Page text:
You just posted a sweet, sweet remix on YouTube last night and you can’t wait to get home and see how many views it’s racked up. You sit down, log in, and instantly go from hopeful to crestfallen. You’ve received notice that your video contains infringing content and has been taken down. You certainly didn’t mean to infringe upon anyone’s intellectual property, but you’re unsure if there’s anything you can do about it now.
Intellectual property is a term that’s thrown around pretty loosely these days, a catch-all for the ownership of intangibles, not pointing to any one singular thing. It’s a misleading term, inclining one to believe there might actually be some overarching and unifying policy behind it. There’s not, and there’s been some controversy around how it seems to paint itself as doing so.
Implicit in the term is a bias. Parker Higgins, director of copyright activism at the Electronic Frontier Foundation, explains: “It does require some, you know, puppet master pulling the strings, but there is reason to think that the people who are pushing for thicker and stronger copyright term benefit from (A) all these things being conflated and (B) them all being called property.” There is a stronger sense of ownership, a sense in which when it’s called “property,” something as intangible as an idea might be perceived of as belonging squarely to one person or one party and not to another.
Free software activist Richard Stallman corroborates: the term “lumps three different things, with three different sets of laws, into one confusing pot and then corporations get to benefit from the confusion.” When we talk about intellectual property, what we’re actually talking about is one of copyright, patent, or trademark, each of which is in effect toward a very different end. It is a mistake to think these generalize into a coherent whole. Higgins emphasizes that “copyright and patent are very different, but even more so with copyright and trademark — the purpose of the law is almost opposite.”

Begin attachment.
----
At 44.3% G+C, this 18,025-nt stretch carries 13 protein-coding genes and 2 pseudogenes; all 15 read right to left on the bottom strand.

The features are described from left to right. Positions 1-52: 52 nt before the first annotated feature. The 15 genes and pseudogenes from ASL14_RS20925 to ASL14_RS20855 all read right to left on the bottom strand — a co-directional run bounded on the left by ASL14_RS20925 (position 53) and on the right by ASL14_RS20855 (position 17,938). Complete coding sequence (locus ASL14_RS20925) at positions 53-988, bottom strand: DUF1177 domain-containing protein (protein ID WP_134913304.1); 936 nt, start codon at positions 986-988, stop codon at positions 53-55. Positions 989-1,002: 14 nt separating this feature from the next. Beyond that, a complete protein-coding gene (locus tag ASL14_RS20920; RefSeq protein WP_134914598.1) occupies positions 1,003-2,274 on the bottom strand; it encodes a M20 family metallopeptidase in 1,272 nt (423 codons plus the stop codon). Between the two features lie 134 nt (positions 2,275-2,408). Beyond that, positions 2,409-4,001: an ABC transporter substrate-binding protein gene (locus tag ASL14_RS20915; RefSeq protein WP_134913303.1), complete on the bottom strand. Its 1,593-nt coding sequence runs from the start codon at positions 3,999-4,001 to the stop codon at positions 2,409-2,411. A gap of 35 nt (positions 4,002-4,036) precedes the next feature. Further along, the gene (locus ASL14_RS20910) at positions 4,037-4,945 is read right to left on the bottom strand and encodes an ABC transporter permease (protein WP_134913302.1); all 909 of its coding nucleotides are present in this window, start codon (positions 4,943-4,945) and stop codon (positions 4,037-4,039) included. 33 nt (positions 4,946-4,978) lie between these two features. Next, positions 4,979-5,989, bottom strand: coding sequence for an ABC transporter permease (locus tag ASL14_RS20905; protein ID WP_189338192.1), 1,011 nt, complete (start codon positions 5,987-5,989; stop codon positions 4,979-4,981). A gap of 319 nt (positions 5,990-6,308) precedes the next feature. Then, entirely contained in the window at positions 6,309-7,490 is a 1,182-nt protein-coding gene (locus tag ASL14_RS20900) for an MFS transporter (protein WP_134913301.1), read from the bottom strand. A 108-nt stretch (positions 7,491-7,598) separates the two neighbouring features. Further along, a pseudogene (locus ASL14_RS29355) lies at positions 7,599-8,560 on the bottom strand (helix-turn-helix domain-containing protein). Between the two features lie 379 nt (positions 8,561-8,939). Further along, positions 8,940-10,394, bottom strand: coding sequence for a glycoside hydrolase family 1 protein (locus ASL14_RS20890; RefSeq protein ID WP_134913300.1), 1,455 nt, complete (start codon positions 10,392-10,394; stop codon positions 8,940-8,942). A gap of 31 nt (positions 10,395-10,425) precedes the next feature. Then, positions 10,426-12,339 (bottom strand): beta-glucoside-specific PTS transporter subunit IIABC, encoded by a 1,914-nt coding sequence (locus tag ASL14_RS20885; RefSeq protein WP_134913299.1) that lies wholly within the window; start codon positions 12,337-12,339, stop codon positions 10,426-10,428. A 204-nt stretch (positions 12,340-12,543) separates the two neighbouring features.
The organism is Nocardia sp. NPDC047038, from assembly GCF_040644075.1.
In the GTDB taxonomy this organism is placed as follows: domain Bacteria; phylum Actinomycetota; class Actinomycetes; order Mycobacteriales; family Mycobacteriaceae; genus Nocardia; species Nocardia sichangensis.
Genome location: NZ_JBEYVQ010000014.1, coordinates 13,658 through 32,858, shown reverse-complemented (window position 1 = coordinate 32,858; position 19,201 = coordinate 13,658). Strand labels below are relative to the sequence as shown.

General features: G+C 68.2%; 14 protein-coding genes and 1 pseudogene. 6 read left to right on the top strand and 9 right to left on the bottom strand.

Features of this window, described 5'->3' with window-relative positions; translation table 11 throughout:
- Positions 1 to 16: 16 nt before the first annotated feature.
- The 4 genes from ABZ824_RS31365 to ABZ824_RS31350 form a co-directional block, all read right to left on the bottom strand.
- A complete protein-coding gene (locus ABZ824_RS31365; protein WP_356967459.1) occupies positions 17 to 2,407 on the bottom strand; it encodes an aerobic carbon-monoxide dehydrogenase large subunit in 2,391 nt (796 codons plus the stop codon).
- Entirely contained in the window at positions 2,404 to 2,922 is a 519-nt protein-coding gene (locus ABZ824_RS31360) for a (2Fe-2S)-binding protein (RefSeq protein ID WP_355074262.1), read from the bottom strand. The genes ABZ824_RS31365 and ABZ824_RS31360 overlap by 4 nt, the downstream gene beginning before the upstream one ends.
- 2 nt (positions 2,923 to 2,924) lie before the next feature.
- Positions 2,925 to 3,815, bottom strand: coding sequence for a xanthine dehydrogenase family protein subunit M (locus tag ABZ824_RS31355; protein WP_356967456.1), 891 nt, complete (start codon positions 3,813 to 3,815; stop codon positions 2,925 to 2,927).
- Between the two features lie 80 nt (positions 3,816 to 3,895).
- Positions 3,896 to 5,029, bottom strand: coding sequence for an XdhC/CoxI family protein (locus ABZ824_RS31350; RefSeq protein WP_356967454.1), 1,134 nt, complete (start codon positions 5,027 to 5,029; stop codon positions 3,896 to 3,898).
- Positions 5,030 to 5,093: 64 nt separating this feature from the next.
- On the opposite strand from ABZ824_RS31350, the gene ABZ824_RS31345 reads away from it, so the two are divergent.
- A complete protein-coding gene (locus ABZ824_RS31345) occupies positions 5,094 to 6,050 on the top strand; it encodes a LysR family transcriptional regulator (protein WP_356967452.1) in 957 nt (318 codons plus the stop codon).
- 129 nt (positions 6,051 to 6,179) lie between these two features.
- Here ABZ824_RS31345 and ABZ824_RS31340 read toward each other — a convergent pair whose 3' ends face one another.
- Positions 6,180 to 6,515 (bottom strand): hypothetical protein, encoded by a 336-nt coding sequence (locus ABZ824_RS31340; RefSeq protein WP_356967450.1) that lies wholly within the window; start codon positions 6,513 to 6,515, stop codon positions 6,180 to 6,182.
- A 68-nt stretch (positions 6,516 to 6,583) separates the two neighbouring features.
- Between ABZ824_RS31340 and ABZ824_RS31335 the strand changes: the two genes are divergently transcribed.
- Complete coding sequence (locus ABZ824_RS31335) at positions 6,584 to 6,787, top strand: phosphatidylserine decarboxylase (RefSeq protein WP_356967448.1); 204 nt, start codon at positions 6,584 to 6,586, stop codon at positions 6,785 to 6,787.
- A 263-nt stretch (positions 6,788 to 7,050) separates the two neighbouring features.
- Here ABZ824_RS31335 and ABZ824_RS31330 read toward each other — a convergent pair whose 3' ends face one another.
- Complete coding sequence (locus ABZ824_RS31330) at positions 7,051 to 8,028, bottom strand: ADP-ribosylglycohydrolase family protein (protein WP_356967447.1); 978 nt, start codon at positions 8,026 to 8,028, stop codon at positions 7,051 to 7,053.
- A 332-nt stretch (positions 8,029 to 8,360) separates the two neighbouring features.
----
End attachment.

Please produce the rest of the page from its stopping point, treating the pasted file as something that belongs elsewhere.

Whereas trademark law is designed to protect consumers, to let them know what they are buying and that the instances of branding they run into are genuine, copyright and patent are intended to protect the rights of creators, encouraging them to continue creating by helping them gain recognition for their efforts.
Copyright protects the expression of ideas, often in the form of artistic works.
Patents protect the ideas themselves, encouraging their publication by granting a temporary monopoly over derivative manufacturing.
The three areas aren’t all equally broken. Copyright, says Higgins, is “disproportionately deserving” of our attention. While the patent policy arena certainly is charged, the major powers are more evenly distributed across the playing fields. Corporations both generate patents and license them, and so there is equal industrial pressure coming from both sides. In copyright, however, on the one side there’s an industry churning out copyrighted content, and on the other there’s just individuals, smaller groups who want to continue creating and who don’t have legal teams, and so, Higgins explains, “the pressure’s always been in one direction. It’s just been a ratchet towards thicker and stronger and more convoluted copyright laws.”
There’s a sense in which the tightening of the copyright law Higgins refers to might not be interpreted as such. Instead, the newer policies might be regarded as maintaining previous levels of severity but with updated terms to account for the advent of new technologies. Higgins concedes this is one narrative. Fair use and fair dealing, the provisions which govern how and where copyrighted material can be used without infringement in the US and Canada respectively, have gotten stronger, and so, Higgins says, “the course of terms has to have gotten longer to balance that out.”
However, there’s also a sense in which it’s not that simple. What the copyright system is doing now could be likened to what in the past would have been stopping bootleggers with major operations. Previously, infringement wasn’t possible without some serious real estate and capital to get you going. It likely involved a factory, a work fleet, and involvement in some supply chain. In the digital age, the bootlegger and his whole operation have been reduced to some guy with an internet connection. The barriers to production are incredibly low.